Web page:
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Figure 1053. Openldap server documentation Slide presentation

Exercises are based on the OpenLDAP server implementation.

Related material at

Figure 1054. What is LDAP anyway? Slide presentation
  • Lightweight Directory Access Protocol

  • Vendor independent

  • IETF standard:

    Clients interact with servers using a directory access protocol

Figure 1055. LDAP Server cli bind Slide presentation
Command Result
ldapsearch \
  -h localhost  \
  -D "cn=admin,dc=betrayer,dc=com" \
  -w password -x \
  -b "dc=betrayer,dc=com" \
  -s sub  \
dn: dc=betrayer,dc=com 
objectClass: top
objectClass: dcObject
objectClass: organization
o: Betrayers heaven 
dc: betrayer 

dn: cn=admin,dc=betrayer,dc=com 
objectClass: simpleSecurityObject
objectClass: organizationalRole
cn: admin 
description: LDAP administrator
userPassword:: e1NT...dE53N1E= 

An LDAP server's DNS name or IP address (host).

The bind DN. This path is being required to uniquely identify an existent user entry on the server in question. This corresponds to a login name when using e.g. web gui authentication.

The corresponding password to the given bind DN. The user entry must contain a corresponding userPassword hash value. The -x indicates using simple password based rather than SASL authentication.

The search will start from this uniquely defined node within the servers DIT. In the current example we simply choose the tree's top level node.

The search scope. See The LDAP Search Operation for details.

Suppress verbose search information.

The DIT's top level node.

Your organization's name

The administrative user of the server. This entry will typically be created at installation time.

The administrative user's common name. Note this entry corresponds to on the Command side of this table.

The administrative user password's hash value. Note the double colon :: indicating a base64 encoded binary value.

Figure 1056. Document Information Tree (DIT) Slide presentation

Figure 1057. Relative and absolute DNs Slide presentation

Figure 1058. User example Slide presentation
dn: uid=clark,ou=finance,dc=betrayer,dc=de 
cn: Sandy Clark
homeDirectory: /home/clark
sn: Clark
uid: clark 
uidNumber: 21101
givenName: Sandy
loginShell: /bin/bash
postOfficeBox: 10G
userPassword: {SSHA}noneOfYourBusiness

The entry's absolute distinguished name (DN). This name/value list uniquely identifies an entry (an its position) within a given DIT.

This key/value combination is guaranteed to be unique within respect to the given parent node. It allows to identify each node with respect to its parent. So in a relational model the clark entry would become a weak entity having an identifying ownership relation to its parent organisational unit by virtue of its uid value.

In other words: There is only one such entry below ou=finance,dc=betrayer,dc=de having an uid attribute of value clark.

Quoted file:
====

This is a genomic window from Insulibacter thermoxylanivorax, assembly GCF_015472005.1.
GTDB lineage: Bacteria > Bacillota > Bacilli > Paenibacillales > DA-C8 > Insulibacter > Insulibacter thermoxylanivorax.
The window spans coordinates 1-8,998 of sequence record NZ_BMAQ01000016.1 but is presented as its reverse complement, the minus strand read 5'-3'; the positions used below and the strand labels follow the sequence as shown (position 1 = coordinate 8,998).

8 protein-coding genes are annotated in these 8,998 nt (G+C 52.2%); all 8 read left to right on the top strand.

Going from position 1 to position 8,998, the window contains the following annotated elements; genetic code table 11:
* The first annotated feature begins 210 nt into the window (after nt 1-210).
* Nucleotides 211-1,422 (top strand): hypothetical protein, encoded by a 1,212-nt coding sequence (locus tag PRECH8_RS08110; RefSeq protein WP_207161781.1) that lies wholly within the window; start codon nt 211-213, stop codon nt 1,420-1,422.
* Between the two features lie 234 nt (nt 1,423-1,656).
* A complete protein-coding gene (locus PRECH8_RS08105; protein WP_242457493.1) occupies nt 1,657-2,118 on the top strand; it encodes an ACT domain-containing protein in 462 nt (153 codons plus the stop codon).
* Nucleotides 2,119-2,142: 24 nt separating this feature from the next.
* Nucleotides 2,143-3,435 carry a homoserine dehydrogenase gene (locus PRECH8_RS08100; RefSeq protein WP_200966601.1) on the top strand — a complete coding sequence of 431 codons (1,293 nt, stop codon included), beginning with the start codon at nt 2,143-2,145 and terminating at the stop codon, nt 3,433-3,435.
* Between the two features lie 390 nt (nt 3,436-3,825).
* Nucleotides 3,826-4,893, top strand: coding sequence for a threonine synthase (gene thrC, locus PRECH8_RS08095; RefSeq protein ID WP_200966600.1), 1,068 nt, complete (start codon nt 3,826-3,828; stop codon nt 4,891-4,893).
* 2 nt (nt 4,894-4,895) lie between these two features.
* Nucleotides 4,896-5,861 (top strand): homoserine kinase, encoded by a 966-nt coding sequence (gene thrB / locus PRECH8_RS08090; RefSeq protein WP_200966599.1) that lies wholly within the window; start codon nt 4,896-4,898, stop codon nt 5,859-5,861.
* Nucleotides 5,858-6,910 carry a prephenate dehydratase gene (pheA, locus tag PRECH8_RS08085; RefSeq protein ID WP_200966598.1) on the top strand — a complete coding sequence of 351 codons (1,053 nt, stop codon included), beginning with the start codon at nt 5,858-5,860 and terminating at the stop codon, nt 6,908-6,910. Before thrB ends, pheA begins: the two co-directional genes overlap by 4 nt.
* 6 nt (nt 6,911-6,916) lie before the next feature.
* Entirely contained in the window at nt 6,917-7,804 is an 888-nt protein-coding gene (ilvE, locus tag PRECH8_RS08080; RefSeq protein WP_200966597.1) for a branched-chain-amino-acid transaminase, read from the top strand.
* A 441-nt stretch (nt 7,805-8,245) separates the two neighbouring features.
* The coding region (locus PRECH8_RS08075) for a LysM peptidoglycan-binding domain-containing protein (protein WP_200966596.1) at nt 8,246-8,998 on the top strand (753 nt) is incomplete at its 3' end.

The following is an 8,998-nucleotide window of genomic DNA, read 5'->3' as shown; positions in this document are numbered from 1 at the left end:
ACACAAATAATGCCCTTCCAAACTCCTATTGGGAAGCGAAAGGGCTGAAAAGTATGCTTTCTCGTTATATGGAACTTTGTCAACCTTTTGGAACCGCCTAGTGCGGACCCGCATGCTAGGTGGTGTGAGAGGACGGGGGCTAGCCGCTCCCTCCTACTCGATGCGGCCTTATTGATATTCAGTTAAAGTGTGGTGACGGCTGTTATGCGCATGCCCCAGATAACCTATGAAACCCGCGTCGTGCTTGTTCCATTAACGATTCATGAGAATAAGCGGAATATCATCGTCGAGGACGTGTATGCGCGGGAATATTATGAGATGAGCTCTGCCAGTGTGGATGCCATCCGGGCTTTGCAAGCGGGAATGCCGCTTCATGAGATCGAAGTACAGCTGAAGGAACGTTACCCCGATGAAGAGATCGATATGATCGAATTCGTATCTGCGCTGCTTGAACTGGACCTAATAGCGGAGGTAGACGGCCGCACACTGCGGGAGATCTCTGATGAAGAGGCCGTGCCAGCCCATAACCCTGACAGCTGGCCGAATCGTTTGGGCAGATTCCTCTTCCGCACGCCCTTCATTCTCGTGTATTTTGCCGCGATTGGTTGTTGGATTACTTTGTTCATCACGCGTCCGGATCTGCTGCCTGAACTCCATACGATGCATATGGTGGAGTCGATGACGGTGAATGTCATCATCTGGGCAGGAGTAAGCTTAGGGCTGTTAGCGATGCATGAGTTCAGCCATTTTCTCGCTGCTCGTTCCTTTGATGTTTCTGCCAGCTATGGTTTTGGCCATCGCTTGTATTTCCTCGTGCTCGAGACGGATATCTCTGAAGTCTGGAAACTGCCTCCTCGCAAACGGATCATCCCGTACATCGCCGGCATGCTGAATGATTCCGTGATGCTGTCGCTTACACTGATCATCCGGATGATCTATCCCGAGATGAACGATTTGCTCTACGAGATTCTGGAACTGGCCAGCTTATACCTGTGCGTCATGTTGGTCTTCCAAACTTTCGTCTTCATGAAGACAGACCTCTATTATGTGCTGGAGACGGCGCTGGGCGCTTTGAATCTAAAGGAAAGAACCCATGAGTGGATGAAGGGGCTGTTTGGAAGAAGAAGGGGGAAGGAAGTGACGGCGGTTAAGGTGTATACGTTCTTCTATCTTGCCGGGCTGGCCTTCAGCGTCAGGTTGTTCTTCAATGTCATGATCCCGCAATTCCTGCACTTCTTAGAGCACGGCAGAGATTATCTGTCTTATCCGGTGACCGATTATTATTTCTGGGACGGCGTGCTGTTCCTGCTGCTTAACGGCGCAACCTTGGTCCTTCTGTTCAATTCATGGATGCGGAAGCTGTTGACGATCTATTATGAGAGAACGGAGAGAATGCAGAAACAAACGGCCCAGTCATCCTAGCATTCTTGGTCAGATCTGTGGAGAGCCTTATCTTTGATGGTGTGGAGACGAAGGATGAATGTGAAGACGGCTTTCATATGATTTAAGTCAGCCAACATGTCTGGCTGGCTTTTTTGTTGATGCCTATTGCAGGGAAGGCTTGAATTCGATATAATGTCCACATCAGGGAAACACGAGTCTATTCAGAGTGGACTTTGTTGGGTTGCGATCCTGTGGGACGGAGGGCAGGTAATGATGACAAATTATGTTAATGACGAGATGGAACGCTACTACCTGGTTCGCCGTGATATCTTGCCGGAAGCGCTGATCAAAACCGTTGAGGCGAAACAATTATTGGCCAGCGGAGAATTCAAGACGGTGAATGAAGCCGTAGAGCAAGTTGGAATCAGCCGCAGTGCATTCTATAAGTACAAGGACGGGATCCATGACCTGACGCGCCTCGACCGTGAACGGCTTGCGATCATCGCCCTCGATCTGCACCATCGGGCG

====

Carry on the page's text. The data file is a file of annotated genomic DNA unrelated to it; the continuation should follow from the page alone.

LDAP allows for multi valued attributes.

Figure 1059. objectClass Slide presentation
  • Structuring LDAP entry data.

  • Categories:

    • Structural

    • Auxiliary

    • Abstract

Figure 1060. objectClass clarifications Slide presentation
Abstract classes:

To be extended by other classes

Structural classes:
  • Each entry requires exactly one.

  • Specify the main type of object.

  • Must not inherit from auxiliary classes.

Auxiliary classes:
  • Provide non-conflicting supplementary information.

  • Think of (Java) interfaces.

  • Must not inherit from structural classes.

Figure 1061. Augmenting inetOrgPerson by posixAccount Slide presentation
Class                       |   Instance uid=clark,ou=finance,dc=betrayer,dc=de
inetOrgPerson (structural)  |                   
   sn                       |    sn: Clark
   cn                       |    cn: Sandy Clark
  ...                       |     
posixAccount (auxiliary)    |     
  cn                        |   see above 
  gidNumber                 |   gidNumber: 23113
  homeDirectory             |   homeDirectory: /home/clark
  uid                       |   uid: clark
  uidNumber                 |   uidNumber: 21101
  userPassword              |   userPassword: {SSHA}noneOfYourBusiness

The cn attribute is being defined both in object class inetOrgPerson and posixAccount. This requires data type definitions to be compatible.

Figure 1062. Structural objectClass definitions Slide presentation

Figure 1063. Search scopes Slide presentation

Figure 1064. Predicate based queries Slide presentation

RFC 4520 defines predicate based queries using RPN style:

  • (| (cn=k*) (uidNumber < 2000))

Figure 1065. LDAP bind types Slide presentation
  • Anonymous bind: No user credentials.

    Note: This typically provides limited privileges.

  • Simple bind: User's DN + password:

    DN: uid=clark,ou=finance,dc=betrayer,dc=de
    password: 123456789

Figure 1066. LDIF exchange format Slide presentation
  • Ldap Data Interchange Format.

  • Importing and exporting LDAP Data.

  • Modifying existing entries (CRUD operations).

  • Pure ASCII.

Figure 1067. LDIF sample Slide presentation
dn: uid=clark,ou=finance,dc=betrayer,dc=de
objectClass: posixAccount
objectClass: inetOrgPerson
cn: Sandy Clark
homeDirectory: /home/clark
sn: Clark
uid: clark 
uidNumber: 21101
givenName: Sandy
loginShell: /bin/bash
postOfficeBox: 10G
userPassword: {SSHA}noneOfYourBusiness

Figure 1068. OpenLdap server architecture Slide presentation
  • An OpenLdap server may host multiple DITs each being represented by its own database backend.

  • The server's configuration is itself being stored as a separate tree.

  • Each tree refers to a separate database backend. Thus the above example featuring two trees is being implemented by two database instances.